“Last year was an investment in a lot of ways for returning players,” he explained. “We've added some muscle in our lineup that will help us compete harder, longer.”

Among those returning is Tom Gilbert, who’s heading into his sixth NHL season. The veteran, puck-moving rearguard is taking on a leadership role, with so many young guys battling for a position on the Oilers’ inexperienced blueline.

He believes that his past experience under similar circumstances will help enlighten his new teammates.

“I like it,” he said when asked about his role in mentorship. “As a young guy, they're thinking about what the roster is going to look like: 'Am I going to be on the team or not? Am I going to play here?' The more you think about that, the more it gets involved in your game.

“I try to tell them all the time and show it with the way I practice. Go out there and, when you have a chance to play, play your butt off.”

Gilbert will be paired with Ladislav Smid tonight and, pre-season or not, he’s excited to be going head-to-head with the team’s most-hated divisional counterpart.

“Regardless of who's in the lineup, this is a rivalry,” he said. “They're always physical games. We matched up okay against them last year, but we've got to start somewhere against these guys.

“We see them six times during the year, so regardless of if it's the pre-season, we've got to bring our 'A' game against them They're a fast team, they know their systems, and they're going to be pretty physical. I'm looking forward to it."

-- Ryan Dittrick,


Jordan Eberle scored late in the second period to draw the Oilers within one, but the Canucks' 2-1 advantage was too much to overcome, as Vancouver skates away with a hard-fought 2-1 victory over Edmonton Thursday night at Rexall Place.


Follow me on Twitter | @ryandittrick


Following roster cuts to begin Day 6 at Oilers Training Camp, the 54 players remaining hit the ice at Millennium Place in Sherwood Park for a brisk, one-hour practice.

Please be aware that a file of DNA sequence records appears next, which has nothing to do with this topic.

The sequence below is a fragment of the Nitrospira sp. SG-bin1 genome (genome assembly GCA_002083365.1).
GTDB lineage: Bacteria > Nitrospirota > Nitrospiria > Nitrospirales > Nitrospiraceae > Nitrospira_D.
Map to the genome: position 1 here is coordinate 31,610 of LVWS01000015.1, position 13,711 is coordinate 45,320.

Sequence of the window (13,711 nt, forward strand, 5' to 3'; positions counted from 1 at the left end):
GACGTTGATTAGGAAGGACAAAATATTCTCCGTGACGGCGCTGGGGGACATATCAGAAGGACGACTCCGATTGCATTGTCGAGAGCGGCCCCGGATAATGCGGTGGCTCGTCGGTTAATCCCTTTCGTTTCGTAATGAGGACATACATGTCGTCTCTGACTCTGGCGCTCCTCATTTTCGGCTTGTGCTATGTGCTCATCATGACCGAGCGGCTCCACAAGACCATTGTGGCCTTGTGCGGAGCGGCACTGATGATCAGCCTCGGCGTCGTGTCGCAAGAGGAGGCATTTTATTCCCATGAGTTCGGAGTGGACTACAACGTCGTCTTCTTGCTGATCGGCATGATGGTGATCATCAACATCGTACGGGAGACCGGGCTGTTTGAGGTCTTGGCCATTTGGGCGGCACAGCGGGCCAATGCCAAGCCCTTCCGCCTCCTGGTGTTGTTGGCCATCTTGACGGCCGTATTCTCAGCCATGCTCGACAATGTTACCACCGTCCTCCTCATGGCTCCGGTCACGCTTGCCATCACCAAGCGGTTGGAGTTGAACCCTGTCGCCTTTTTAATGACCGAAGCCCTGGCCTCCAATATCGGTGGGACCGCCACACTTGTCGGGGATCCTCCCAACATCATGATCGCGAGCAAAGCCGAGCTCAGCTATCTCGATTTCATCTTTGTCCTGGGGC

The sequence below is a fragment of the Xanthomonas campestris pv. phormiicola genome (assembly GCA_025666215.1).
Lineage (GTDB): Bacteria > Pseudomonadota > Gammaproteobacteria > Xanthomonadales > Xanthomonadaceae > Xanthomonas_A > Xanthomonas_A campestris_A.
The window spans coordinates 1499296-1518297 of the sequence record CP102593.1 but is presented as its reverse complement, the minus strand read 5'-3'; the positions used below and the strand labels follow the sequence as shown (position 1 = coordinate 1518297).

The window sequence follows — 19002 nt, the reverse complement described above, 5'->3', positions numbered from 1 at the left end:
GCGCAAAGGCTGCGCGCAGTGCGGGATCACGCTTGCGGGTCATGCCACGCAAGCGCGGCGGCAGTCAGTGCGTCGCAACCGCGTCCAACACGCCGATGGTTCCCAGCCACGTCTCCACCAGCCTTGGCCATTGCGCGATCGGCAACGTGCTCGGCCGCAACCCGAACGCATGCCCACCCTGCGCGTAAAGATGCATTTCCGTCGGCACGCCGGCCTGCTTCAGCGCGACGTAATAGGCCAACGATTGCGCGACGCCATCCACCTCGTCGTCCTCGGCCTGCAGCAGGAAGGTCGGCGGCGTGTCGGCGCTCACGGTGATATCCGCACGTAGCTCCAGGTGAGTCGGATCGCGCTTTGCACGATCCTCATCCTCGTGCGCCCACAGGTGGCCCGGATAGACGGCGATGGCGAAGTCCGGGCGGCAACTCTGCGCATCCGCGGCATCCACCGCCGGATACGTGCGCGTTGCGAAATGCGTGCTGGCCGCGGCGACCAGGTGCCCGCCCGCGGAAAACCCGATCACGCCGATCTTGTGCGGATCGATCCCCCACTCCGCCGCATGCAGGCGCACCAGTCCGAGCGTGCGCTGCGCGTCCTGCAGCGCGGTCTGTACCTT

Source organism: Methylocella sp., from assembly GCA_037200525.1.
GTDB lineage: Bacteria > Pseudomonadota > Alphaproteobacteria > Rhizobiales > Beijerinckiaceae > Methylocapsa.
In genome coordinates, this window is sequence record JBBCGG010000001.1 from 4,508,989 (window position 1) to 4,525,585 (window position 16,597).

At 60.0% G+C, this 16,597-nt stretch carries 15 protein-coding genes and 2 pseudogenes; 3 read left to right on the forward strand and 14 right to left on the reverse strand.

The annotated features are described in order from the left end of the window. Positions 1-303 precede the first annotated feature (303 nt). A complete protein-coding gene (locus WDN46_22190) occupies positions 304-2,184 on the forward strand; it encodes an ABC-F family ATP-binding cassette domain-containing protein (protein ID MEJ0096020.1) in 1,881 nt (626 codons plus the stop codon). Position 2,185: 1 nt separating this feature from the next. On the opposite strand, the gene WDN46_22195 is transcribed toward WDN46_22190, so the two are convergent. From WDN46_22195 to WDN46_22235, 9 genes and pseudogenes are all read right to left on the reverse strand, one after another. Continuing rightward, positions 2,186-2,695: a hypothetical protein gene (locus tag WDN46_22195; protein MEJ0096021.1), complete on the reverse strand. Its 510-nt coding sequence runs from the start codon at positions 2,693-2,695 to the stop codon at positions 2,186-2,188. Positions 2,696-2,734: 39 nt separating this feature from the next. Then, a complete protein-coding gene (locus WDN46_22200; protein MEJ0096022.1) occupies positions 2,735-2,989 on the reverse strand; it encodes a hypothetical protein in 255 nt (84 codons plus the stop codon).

RELEASE: Oilers Trim Roster

Joining the squad was Andy Sutton, who made an appearance yesterday with the Black Aces, but skated in a more regular role today when his group took to the sheet at 10:45am.

“It was great to be back out there today and it's good to be back in competition mode and out of hospital mode,” he said.

Sutton had missed time early due to the birth of his daughter on Sep. 17, but is eager to be back battling with the team as the pre-season schedule rolls along.

The 6’6”, 245-pound rearguard spent 2010-11 with the Anaheim Ducks, playing in only 39 games and recording four assists and +1 rating.

“Probably the same as any other time,” he said when asked about the transition to a new team and new city. “Just take the extra time when you have it to try and figure out Edmonton a little bit.

“Same thing, try to spend a little extra time around the rink and get to know the guys a little bit and try to get a bit more comfortable.”

Sutton, 36, comes into this season with something to prove. As a physical, responsible and aggressive two-way blueliner, he’s driven to establish himself once more, both on the ice and in the locker room.

“I was always have high expectations for myself,” he explained. “I want to provide solid play for the team and be a good leader for the young guys.

“I haven't talked to Tom (Renney) yet. It's obviously his decision, but there hasn't been a discussion yet about when I’ll play.

“I'm still trying to get my legs under me. I'll be ready when he needs me.”

“There's no question he's an imposing man; he's a big guy, obviously,” Renney added. “He knows his way around an NHL rink, so he's got a great presence.

“Having coached against him in other situations around the league, I know what he looks like on the ice, and what kind of an impact he can have on a game.

“My hope is that he can do that for us and have a calming effect, too, by the nature of the way he approaches the game. He doesn't get too rattled and he keeps things simple.”


Darcy Hordichuk was originally slated to play in Saskatoon vs. the Chicago Blackhawks yesterday, but plans changed when the Wild revealed they would be playing tough-guy Matt Kassian at Rexall Place.
Darcy Hordichuk goes toe-to-toe with Minnesota's Matt Kassian.

It took only seven minutes for Hordichuk to make his mark. He lined up and crushed Minnesota’s Nate Prosser, causing Kassian to step in and challenge the Oilers’ enforcer.